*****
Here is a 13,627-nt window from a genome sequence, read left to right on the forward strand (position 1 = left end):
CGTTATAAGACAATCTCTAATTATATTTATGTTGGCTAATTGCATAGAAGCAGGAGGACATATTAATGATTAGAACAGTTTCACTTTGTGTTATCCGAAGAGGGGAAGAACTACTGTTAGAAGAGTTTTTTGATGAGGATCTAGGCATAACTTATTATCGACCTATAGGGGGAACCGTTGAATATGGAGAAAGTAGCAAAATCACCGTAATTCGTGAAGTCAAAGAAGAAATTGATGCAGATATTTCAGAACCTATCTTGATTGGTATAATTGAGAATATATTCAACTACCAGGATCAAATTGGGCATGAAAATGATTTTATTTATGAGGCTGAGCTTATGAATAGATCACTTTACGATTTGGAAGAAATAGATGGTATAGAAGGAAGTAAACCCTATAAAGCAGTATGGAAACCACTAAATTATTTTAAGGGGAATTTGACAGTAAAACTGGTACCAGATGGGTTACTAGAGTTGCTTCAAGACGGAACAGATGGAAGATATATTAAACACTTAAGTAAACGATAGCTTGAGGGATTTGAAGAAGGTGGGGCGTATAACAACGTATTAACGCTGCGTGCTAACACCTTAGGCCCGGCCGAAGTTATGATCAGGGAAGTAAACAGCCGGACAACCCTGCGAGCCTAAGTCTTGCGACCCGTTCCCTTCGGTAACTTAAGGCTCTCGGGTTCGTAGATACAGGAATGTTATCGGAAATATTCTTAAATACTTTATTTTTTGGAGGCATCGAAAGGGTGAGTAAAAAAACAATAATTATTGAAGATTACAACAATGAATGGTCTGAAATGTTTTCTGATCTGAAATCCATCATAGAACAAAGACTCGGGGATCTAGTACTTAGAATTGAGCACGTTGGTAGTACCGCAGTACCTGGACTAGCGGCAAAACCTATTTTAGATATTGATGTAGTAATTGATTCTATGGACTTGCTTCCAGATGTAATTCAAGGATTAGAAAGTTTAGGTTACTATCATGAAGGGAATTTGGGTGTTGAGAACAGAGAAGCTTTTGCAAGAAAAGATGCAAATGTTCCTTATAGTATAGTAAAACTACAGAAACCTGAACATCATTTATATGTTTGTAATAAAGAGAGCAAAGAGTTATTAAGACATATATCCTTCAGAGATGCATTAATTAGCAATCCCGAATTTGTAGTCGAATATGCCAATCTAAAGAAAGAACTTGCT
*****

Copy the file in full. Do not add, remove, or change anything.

Here is a 13,627-nt window from a genome sequence, read left to right on the forward strand (position 1 = left end):
CGTTATAAGACAATCTCTAATTATATTTATGTTGGCTAATTGCATAGAAGCAGGAGGACATATTAATGATTAGAACAGTTTCACTTTGTGTTATCCGAAGAGGGGAAGAACTACTGTTAGAAGAGTTTTTTGATGAGGATCTAGGCATAACTTATTATCGACCTATAGGGGGAACCGTTGAATATGGAGAAAGTAGCAAAATCACCGTAATTCGTGAAGTCAAAGAAGAAATTGATGCAGATATTTCAGAACCTATCTTGATTGGTATAATTGAGAATATATTCAACTACCAGGATCAAATTGGGCATGAAAATGATTTTATTTATGAGGCTGAGCTTATGAATAGATCACTTTACGATTTGGAAGAAATAGATGGTATAGAAGGAAGTAAACCCTATAAAGCAGTATGGAAACCACTAAATTATTTTAAGGGGAATTTGACAGTAAAACTGGTACCAGATGGGTTACTAGAGTTGCTTCAAGACGGAACAGATGGAAGATATATTAAACACTTAAGTAAACGATAGCTTGAGGGATTTGAAGAAGGTGGGGCGTATAACAACGTATTAACGCTGCGTGCTAACACCTTAGGCCCGGCCGAAGTTATGATCAGGGAAGTAAACAGCCGGACAACCCTGCGAGCCTAAGTCTTGCGACCCGTTCCCTTCGGTAACTTAAGGCTCTCGGGTTCGTAGATACAGGAATGTTATCGGAAATATTCTTAAATACTTTATTTTTTGGAGGCATCGAAAGGGTGAGTAAAAAAACAATAATTATTGAAGATTACAACAATGAATGGTCTGAAATGTTTTCTGATCTGAAATCCATCATAGAACAAAGACTCGGGGATCTAGTACTTAGAATTGAGCACGTTGGTAGTACCGCAGTACCTGGACTAGCGGCAAAACCTATTTTAGATATTGATGTAGTAATTGATTCTATGGACTTGCTTCCAGATGTAATTCAAGGATTAGAAAGTTTAGGTTACTATCATGAAGGGAATTTGGGTGTTGAGAACAGAGAAGCTTTTGCAAGAAAAGATGCAAATGTTCCTTATAGTATAGTAAAACTACAGAAACCTGAACATCATTTATATGTTTGTAATAAAGAGAGCAAAGAGTTATTAAGACATATATCCTTCAGAGATGCATTAATTAGCAATCCCGAATTTGTAGTCGAATATGCCAATCTAAAGAAAGAACTTGCT